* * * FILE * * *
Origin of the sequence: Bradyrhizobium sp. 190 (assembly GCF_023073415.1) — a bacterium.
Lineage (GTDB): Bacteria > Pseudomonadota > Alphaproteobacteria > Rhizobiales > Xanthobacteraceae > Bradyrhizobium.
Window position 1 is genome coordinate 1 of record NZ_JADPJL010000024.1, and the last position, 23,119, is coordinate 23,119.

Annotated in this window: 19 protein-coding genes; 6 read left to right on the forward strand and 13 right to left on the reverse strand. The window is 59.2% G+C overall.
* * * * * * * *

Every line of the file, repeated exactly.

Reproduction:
Origin of the sequence: Bradyrhizobium sp. 190 (assembly GCF_023073415.1) — a bacterium.
Lineage (GTDB): Bacteria > Pseudomonadota > Alphaproteobacteria > Rhizobiales > Xanthobacteraceae > Bradyrhizobium.
Window position 1 is genome coordinate 1 of record NZ_JADPJL010000024.1, and the last position, 23,119, is coordinate 23,119.

Annotated in this window: 19 protein-coding genes; 6 read left to right on the forward strand and 13 right to left on the reverse strand. The window is 59.2% G+C overall.